The difficulty with a clearing house "always comes down to your risk models," Rosenthal told ZDNet. "Crypto is by definition a completely different marketplace than any other marketplace that trades anything," he said. The implication is that doing clearing the right way for a new risk model is a challenge in itself.
By having developed a blockchain and not having any exchange business, RevPop is on its way to that role of a neutral party in crypto.
In fact, Monday's auction is something of a proof of concept. "We are hoping the token swap itself is the first clearing activity of the clearing house," said Rosenthal.
A total of 900 million RevPop coins will be up for sale. An individual can use wallet software to receive the coins, but it must be one compatible with Ethereum because the purchase can only be made in Ethereum, not in any other coin nor fiat currency. RevPop mentions the program MetaMask as a recommended option in its instructions posted online.
The initial auction will last three days and is not available in the U.S. because of the current uncertainty of U.S. regulations around coin issuance. "The U.S. has put a full stop on anything that even looks or smells like an ICO [initial coin offering]," said Rosenthal. He expressed the hope that over time, parties in the U.S. that "get this technology" will smooth the way for future sales. "I'm bullish on the U.S. wanting to figure this out."
Another three hundred million coins will be auctioned off in two subsequent twenty-four hour auctions. Combined, that 1.2 billion in public sales constitutes 60% of a total 2 billion in planned coin issuance. Of the remainder, 200 million coins will be set aside in escrow for each of two purposes, to facilitate the blockchain operations and for grants to fund application development. Another 200 million will be issued for administrative functions, and finally 200 million for the RevPop founders.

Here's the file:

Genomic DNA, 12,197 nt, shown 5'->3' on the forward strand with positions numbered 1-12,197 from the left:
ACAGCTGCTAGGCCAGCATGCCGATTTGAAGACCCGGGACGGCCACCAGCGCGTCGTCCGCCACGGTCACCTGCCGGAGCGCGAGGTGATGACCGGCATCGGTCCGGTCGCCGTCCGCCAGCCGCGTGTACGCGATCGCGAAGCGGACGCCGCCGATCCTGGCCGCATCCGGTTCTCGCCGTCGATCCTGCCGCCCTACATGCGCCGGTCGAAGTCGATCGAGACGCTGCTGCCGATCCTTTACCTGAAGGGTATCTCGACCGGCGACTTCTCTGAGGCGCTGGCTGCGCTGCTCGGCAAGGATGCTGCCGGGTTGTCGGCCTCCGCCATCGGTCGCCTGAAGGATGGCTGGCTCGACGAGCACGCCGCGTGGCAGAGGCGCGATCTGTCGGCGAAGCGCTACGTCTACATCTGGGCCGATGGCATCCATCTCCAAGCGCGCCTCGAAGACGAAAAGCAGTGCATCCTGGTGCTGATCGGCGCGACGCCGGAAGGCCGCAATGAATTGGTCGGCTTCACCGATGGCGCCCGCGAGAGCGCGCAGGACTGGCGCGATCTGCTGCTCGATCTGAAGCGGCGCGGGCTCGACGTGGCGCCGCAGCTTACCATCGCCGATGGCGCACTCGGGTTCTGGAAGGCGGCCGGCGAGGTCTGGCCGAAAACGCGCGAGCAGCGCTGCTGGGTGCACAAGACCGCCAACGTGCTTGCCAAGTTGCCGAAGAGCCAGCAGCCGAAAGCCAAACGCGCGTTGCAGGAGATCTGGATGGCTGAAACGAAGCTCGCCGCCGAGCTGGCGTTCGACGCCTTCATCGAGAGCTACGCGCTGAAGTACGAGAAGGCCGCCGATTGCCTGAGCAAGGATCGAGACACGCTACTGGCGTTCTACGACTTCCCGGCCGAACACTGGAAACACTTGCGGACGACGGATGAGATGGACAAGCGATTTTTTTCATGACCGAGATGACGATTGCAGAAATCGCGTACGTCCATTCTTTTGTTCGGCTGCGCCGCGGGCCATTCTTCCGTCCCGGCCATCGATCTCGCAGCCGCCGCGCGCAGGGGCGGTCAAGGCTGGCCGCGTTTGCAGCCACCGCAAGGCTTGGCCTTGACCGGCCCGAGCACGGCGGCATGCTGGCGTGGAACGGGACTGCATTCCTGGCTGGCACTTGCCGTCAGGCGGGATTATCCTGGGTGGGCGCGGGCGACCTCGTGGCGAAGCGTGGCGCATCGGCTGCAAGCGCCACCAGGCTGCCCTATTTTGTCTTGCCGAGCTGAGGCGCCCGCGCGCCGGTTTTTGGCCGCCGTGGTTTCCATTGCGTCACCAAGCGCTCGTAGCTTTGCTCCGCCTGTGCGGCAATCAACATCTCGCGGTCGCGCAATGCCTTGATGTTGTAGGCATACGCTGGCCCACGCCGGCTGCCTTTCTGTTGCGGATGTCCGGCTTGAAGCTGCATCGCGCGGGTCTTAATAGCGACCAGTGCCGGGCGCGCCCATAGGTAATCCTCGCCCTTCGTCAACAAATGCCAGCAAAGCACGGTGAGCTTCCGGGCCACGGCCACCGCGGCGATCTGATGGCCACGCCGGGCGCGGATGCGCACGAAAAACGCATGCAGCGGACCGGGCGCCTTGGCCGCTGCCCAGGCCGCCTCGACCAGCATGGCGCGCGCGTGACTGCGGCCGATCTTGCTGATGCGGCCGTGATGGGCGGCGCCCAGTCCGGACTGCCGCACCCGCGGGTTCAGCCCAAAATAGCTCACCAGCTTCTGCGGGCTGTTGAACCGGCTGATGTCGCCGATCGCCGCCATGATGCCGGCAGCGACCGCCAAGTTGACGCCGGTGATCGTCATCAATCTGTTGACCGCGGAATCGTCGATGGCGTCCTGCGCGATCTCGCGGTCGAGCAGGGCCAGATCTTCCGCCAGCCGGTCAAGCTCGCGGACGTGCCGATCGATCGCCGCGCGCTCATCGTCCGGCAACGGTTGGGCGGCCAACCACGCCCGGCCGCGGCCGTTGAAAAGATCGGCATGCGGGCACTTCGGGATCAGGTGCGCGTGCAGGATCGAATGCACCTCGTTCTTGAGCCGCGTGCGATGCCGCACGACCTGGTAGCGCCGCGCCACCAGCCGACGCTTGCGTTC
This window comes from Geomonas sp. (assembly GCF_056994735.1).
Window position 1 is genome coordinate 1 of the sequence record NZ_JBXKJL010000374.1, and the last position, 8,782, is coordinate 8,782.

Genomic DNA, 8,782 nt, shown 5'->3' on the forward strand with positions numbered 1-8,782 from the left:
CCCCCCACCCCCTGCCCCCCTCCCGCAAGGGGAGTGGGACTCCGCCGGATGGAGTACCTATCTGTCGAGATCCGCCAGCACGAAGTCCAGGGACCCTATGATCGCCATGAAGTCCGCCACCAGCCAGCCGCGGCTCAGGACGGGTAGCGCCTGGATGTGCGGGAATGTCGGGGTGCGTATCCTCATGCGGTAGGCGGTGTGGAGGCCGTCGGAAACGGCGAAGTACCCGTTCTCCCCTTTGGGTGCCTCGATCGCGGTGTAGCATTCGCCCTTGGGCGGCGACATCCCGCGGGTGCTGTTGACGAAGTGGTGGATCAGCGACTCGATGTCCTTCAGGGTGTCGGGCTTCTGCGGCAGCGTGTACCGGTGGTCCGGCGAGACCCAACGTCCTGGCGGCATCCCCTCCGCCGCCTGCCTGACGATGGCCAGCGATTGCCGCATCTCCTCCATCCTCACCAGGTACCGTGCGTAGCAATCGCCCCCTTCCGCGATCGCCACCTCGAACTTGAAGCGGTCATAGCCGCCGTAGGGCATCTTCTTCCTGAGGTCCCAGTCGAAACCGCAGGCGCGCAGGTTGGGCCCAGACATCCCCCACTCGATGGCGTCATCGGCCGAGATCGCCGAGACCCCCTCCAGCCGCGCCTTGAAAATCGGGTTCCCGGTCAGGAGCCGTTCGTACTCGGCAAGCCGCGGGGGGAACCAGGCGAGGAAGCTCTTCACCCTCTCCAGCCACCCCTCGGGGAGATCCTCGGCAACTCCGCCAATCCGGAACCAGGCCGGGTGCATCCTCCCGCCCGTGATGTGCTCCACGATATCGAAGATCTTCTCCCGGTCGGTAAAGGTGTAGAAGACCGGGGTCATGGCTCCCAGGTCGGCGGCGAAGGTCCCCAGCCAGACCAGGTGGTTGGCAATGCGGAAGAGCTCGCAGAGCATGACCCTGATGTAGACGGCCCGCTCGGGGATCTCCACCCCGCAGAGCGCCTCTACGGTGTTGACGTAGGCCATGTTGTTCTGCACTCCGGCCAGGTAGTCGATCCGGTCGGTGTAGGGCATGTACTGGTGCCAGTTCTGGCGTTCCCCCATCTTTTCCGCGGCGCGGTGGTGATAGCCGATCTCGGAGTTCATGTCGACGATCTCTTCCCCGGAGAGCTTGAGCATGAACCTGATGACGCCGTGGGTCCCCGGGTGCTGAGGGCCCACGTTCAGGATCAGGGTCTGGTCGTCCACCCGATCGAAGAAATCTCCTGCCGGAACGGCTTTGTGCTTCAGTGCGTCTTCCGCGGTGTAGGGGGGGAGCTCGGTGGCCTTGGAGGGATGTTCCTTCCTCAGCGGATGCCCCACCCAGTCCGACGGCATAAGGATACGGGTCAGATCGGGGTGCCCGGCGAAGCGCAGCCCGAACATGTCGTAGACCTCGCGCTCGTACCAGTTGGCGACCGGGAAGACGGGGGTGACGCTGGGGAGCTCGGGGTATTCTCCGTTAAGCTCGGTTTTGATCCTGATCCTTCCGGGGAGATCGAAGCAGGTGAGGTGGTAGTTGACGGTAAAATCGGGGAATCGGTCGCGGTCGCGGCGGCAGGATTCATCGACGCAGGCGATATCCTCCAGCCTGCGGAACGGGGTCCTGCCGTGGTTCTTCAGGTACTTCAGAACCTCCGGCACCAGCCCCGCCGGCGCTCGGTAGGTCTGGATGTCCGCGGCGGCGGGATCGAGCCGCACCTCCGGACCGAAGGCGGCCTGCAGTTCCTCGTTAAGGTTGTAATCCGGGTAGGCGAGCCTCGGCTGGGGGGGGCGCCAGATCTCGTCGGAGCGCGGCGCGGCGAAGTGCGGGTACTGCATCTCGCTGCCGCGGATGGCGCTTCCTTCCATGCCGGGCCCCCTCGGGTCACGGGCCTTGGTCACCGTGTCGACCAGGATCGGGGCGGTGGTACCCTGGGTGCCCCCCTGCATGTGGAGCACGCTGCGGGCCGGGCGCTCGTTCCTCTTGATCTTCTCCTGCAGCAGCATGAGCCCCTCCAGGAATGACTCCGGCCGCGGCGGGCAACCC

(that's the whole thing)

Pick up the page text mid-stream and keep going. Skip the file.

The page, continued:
The founders include Rosenthal, Gelernter, documentary maker and entrepreneur Paolo Coppola, and publicist Todd Aydelotte. Together, they have funded RevPop with $1.5 million out of pocket.
The coins sold in the public auction and the coins held for the founders have lock-up restrictions. In the former case, coins are restricted until there are apps running on what's called "main net," the fully functioning blockchain. That, in turn, won't take place until the current implementation, test net, reaches a level of maturity. You can observe the test net online at RevPop's site.
In the case of founder tokens, they are restricted until eighteen months after main net goes live, said Rosenthal. More details can be found in the FAQ posted online.
As for when main net goes live, it is expected sometime this year, though there is no hard deadline.
"There's one gating factor, and that's the ability to scale up development," said Rosenthal.
If successful, one significant result of the clearing function could be to vastly increase the amount of crypto trading, said the JP Morgan executive.
For one thing, the process that blockchains use has a built-in delay that can be upward of several minutes for the formation of a new block in the chain. Absent a clearing house, that is a period of latency that slows the whole system. With a clearing house, confidence may allow counter-parties to move ahead regardless of that lag in block formation.
"Once there's a clearing house, the velocity quintuples, if not exponential growth," for the entire industry, said the JP Morgan executive, meaning, the aggregate volume of activity in crypto trading.
JP Morgan certainly has an immediate financial interest in increasing the volume of trade. The bank introduced its "repo" token, a stable coin for secured financing, just before Christmas. The bank considers it one of the largest blockchain use cases in the world, potentially worth $200 billion.
A second potential impact is to shake up the current order of crypto exchanges. Those that buy in to a clearing house from the outset could ride any success that clearing house experiences, while others could be left behind.
Rosenthal, a nineteen-year veteran of Goldman Sachs, is convinced there will be tremendous financial benefits.
"There are a lot of frictional costs on Wall Street just to match trades," observed Rosenthal. "This can be a huge cost saving."